Staying Up All Night Could Be Damaging your Brain

By : Ben Hayward |



We all know that staying awake all night isn’t healthy, but it turns out it could actually be doing some pretty serious damage to our brains.

This is because when we pull an all-nighter it actually alters the type of sleep our brains get, reports the Business Insider.

Traditionally, sleep starts with a period of non-REM (rapid eye movement) sleep that consists of three ‘stages’.

Stage three – known as slow-wave – is the most important for recovering and feeling rejuvenated and it’s also involved in dreaming and storing memories.

This makes it important for learning new skills or remembering what you did the night before.


However it’s also the phase that’s most affected by all-nighters. Partying into the next day deprives your brain of this critical sleep stage and puts you in what experts call ‘sleep debt’.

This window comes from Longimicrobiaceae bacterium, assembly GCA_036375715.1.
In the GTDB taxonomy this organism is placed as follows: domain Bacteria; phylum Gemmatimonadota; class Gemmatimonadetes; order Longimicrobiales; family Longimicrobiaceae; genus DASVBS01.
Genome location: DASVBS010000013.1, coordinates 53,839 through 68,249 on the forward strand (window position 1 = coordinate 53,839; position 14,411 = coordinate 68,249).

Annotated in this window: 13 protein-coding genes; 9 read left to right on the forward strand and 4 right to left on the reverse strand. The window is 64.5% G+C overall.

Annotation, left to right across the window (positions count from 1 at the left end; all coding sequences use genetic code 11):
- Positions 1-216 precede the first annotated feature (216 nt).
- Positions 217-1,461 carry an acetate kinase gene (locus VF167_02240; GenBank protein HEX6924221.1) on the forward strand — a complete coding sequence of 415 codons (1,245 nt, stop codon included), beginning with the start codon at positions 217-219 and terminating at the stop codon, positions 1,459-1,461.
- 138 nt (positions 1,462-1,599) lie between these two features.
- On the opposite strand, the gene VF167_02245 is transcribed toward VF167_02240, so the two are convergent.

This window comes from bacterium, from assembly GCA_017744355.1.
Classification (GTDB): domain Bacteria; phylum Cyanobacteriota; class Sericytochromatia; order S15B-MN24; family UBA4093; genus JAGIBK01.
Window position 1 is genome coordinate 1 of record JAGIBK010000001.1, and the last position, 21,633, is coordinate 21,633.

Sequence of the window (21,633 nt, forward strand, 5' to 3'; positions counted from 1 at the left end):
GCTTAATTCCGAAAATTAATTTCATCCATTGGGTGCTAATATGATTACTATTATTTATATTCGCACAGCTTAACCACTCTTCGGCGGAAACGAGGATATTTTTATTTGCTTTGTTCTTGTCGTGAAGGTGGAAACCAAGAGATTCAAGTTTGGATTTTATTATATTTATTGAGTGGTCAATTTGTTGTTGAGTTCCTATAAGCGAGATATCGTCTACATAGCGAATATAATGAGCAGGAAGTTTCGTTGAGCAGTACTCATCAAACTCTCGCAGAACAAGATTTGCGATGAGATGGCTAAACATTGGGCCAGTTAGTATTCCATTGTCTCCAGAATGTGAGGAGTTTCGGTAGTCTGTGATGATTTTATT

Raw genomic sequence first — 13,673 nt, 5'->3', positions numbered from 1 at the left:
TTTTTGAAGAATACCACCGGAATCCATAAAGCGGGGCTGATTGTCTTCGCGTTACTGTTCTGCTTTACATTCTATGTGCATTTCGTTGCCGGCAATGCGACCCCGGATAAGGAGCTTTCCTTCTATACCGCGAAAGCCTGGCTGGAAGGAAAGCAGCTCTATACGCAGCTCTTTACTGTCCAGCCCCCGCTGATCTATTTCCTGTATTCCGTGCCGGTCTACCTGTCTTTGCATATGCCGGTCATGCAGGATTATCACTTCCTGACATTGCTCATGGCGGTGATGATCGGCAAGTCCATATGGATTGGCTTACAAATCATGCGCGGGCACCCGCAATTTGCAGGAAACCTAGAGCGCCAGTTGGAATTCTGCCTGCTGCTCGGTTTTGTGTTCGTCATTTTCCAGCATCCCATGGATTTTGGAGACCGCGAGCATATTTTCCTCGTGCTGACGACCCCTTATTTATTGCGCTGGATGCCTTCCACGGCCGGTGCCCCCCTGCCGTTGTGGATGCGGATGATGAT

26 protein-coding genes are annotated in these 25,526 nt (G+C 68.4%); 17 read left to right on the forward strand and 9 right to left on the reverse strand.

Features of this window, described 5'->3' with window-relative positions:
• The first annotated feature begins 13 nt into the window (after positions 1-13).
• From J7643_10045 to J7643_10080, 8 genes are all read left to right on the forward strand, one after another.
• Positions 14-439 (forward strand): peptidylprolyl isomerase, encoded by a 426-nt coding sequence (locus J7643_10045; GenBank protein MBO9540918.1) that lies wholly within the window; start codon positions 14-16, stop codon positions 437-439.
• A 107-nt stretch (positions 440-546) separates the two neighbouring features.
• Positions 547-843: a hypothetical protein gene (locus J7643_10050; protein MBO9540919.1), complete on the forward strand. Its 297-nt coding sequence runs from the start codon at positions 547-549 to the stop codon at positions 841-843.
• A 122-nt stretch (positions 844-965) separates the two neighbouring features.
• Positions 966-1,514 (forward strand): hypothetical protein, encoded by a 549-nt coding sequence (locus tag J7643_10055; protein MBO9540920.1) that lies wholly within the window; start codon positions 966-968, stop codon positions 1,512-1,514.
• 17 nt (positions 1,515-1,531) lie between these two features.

Timothy Morgenthaler, former president of the American Academy of Sleep Medicine, told Business Insider:

[With] an acute sleep debt there’s different ‘bankers’ you’re going to have to pay back.

The first one you have to pay back is the slow wave sleep banker.

Normally, slow-wave sleep makes up around a quarter of your normal sleep – but it’s a very different story following an all-nighter.

sleep1 1Wikimedia

People with a high sleep debt tend to get more slow wave sleep and according to Morgenthaler:

The result is that when you [have] an all night shift and fall asleep on the couch, and then you wake up to go to bed [you] have no clue where you are.

This confusion is a consequence of what experts call ‘sleep inertia’, which is also responsible for the grogginess you feel when you wake up.


Normally it only lasts for around 30 minutes after – but people who wake up out of slow-wave sleep have more sleep inertia, which can take a few hours to fade.

That’s why the effects of an all-nighter stick with you even after you’ve gotten some well-needed rest – it probably won’t stop us though will it.


Business Insider